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Every person should have the freedom to decide if, when and how to raise a family. But for many women struggling to make ends meet, this is not reality. Instead, they face layers of obstacles, including denial of access to abortion care and a lack of workplace supports.
The ability to make personal health care decisions should not depend on how much money a woman makes or where she gets her health insurance. To fight back against these harmful bans, Representative Barbara Lee (D-Calif.) introduced the Equal Access to Abortion Coverage in Health Insurance (EACH Woman) Act of 2015 (H.R. 2972). This groundbreaking legislation would put an end to politicians denying women insurance coverage for medical care they need. Since its introduction in July 2015, it has gained over 100 co-sponsors.
Over the past five years, anti-abortion legislators have quietly passed hundreds of restrictive abortion laws. These laws try to prevent a woman from getting abortion care, even when that means lying to her, delaying her care, requiring unnecessary tests, making care more expensive, and shutting down reproductive health clinics.
Abortion is one of the most common medical procedures for women; an estimated one in three women will have an abortion in her lifetime. The majority of women who have abortions already have at least one child and many list the need to care for their children as a primary reason not to have another.
The Patient Trust Act addresses the serious and growing problem of laws that impose politics and ideology on clinical care. This dangerous trend threatens evidence-based, patient-centered medicine, the delivery of quality care, and public health.
H.B. 1210, referred to as the “You Can’t Force Doctors to Lie” Act and introduced by Representative Donna Howard (D-Austin), is based on the fundamental concept that politicians are not medical experts, and that patients and their health care providers – not politicians – should make health care decisions.
The Affordable Care Act (ACA) is the greatest advance for women’s health in a generation. Improving health care has long been a priority for women, reflecting their experiences as patients, mothers, and caregivers.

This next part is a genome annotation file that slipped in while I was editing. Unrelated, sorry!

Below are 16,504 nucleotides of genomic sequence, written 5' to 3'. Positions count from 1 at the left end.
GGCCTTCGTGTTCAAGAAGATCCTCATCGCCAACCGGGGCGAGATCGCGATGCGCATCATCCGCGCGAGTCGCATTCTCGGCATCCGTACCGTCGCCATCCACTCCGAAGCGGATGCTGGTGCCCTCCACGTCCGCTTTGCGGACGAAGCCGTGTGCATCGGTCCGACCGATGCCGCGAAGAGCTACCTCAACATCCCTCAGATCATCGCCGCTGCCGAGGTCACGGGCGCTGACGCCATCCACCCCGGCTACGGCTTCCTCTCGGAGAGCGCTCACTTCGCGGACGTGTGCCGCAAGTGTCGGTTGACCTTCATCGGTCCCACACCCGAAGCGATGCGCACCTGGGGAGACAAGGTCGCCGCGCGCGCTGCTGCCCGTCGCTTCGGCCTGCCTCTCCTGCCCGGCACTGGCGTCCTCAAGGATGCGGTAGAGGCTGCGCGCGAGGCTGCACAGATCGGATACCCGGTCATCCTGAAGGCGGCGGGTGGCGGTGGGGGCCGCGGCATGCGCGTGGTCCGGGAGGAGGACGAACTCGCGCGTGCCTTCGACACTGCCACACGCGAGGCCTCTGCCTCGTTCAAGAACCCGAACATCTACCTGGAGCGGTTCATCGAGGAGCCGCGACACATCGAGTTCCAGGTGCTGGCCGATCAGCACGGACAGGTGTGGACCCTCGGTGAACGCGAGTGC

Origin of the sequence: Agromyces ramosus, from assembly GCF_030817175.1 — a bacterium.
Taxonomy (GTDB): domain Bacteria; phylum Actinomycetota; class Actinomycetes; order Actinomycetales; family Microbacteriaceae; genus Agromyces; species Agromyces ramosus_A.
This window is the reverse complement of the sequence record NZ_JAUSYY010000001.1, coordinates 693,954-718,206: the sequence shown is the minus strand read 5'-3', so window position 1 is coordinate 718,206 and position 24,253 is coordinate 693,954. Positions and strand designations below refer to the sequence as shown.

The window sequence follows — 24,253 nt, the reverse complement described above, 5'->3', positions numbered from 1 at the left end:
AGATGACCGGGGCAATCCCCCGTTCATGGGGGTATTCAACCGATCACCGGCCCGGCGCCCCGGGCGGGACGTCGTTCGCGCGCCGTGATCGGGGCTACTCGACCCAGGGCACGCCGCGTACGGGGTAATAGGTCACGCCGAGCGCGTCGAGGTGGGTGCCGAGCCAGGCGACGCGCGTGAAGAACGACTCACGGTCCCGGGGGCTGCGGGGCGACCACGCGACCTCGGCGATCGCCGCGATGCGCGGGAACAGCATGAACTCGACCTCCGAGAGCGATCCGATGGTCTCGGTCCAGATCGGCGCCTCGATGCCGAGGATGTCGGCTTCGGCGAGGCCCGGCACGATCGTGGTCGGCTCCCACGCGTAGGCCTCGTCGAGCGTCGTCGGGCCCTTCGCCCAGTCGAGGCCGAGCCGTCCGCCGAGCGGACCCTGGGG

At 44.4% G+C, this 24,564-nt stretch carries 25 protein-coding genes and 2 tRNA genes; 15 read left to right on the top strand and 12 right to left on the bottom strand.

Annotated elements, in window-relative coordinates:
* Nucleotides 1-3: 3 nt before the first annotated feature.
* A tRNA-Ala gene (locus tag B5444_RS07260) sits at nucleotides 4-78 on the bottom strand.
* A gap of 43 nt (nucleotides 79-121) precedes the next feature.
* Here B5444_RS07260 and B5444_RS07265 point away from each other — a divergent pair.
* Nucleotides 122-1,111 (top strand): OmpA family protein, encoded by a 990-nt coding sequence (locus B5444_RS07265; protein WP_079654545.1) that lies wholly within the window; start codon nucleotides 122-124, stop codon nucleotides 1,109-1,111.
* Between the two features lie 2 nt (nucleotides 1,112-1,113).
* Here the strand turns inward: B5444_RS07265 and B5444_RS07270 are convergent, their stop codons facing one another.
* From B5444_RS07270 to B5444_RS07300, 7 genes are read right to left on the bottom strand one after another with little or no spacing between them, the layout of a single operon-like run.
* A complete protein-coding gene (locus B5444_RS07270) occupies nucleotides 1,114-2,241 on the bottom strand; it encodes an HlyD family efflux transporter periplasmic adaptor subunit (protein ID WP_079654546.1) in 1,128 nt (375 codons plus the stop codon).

Brief of experts in health policy as amici curiae in support of petitioners (No. 15-274).
Statement of the National Partnership for Women & Families on HB708
H.R. 7, the deceptively titled "No Taxpayer Funding for Abortion and Abortion Insurance Full Disclosure Act," introduced by Rep. Chris Smith, is radical legislation that threatens women's access to medical care.
Since 1973, the United States Supreme Court’s Roe v. Wade decision has protected a woman’s right to abortion. Yet, the so-called Pain-Capable Unborn Child Protection Act (H.R. 36), introduced by Rep. Trent Franks (R-Ariz.), would directly violate Roe by imposing a nationwide ban on abortion care at 20 weeks.
FACT SHEET | Details on a bill that would return health care decision making to women and their health care providers.
States across the country are increasingly enacting laws mandating how health care providers must practice medicine, regardless of the provider’s professional judgment and the needs of his or her patients. As this report explains, these laws undermine the high quality, patient-centered care that health care providers and advocates strive to achieve. They are political infringement on the provision of health care – they are Bad Medicine.
The “Stop Abortion Funding in Multi-State Exchange Plans Act” or “SAFE Act” (H.R. 346), and the Senate version of this badly misnamed legislation, the “Preventing the Offering of Elective Coverage of Taxpayer-Funded-Abortion Act of 2013” or “PROTECT Act” (S. 154), would prohibit private insurance coverage of abortion in federally administered multi-state plans established by the Patient Protection and Affordable Care Act (ACA). These bills, introduced by Representative Alan Nunnelee (R-MS) and Senator Tom Coburn (R-OK), are part of a nationwide effort to limit women’s access to abortion by banning insurance coverage for it.
Ballot initiatives can be powerful policy-making tools that raise community-specific issues and allow citizens to take democracy into their own hands. In recent years, however, they have also been a means to push an extreme agenda that would undermine women’s health and reproductive rights.
We strongly urge you to support women’s reproductive health programs in the Fiscal Year 2013 (FY13) appropriations process and to reject any policy riders and funding cuts that would limit access to critical women’s health services.
Current law disregards military women and their service to our country. About 200,000 women are currently on active duty in the four branches of the military. Since 1979, the annual Department of Defense Appropriations bills have included a provision that prohibits coverage of abortion care for military personnel and their dependents in almost all cases.
H.R. 3541, the Prenatal Nondiscrimination Act (PRENDA), formerly known as the Susan B. Anthony and Frederick Douglass Prenatal Nondiscrimination Act, purports to address the critical issues of race and gender discrimination by banning abortion based on the race or sex of a fetus.
The National Partnership for Women & Families believes that no Peace Corps volunteer should have her life endangered because she cannot access a medical procedure that is safe and legal in the United States. We urge Congress to end the ban on abortion coverage for Peace Corps volunteers and trainees by passing Senator Frank R. Lautenberg’s Peace Corps Equity Act of 2013 (S. 813).
The District of Columbia abortion ban flies in the face of home rule, usurps the prerogatives of the local D.C. government, and tramples the rights of D.C. residents.
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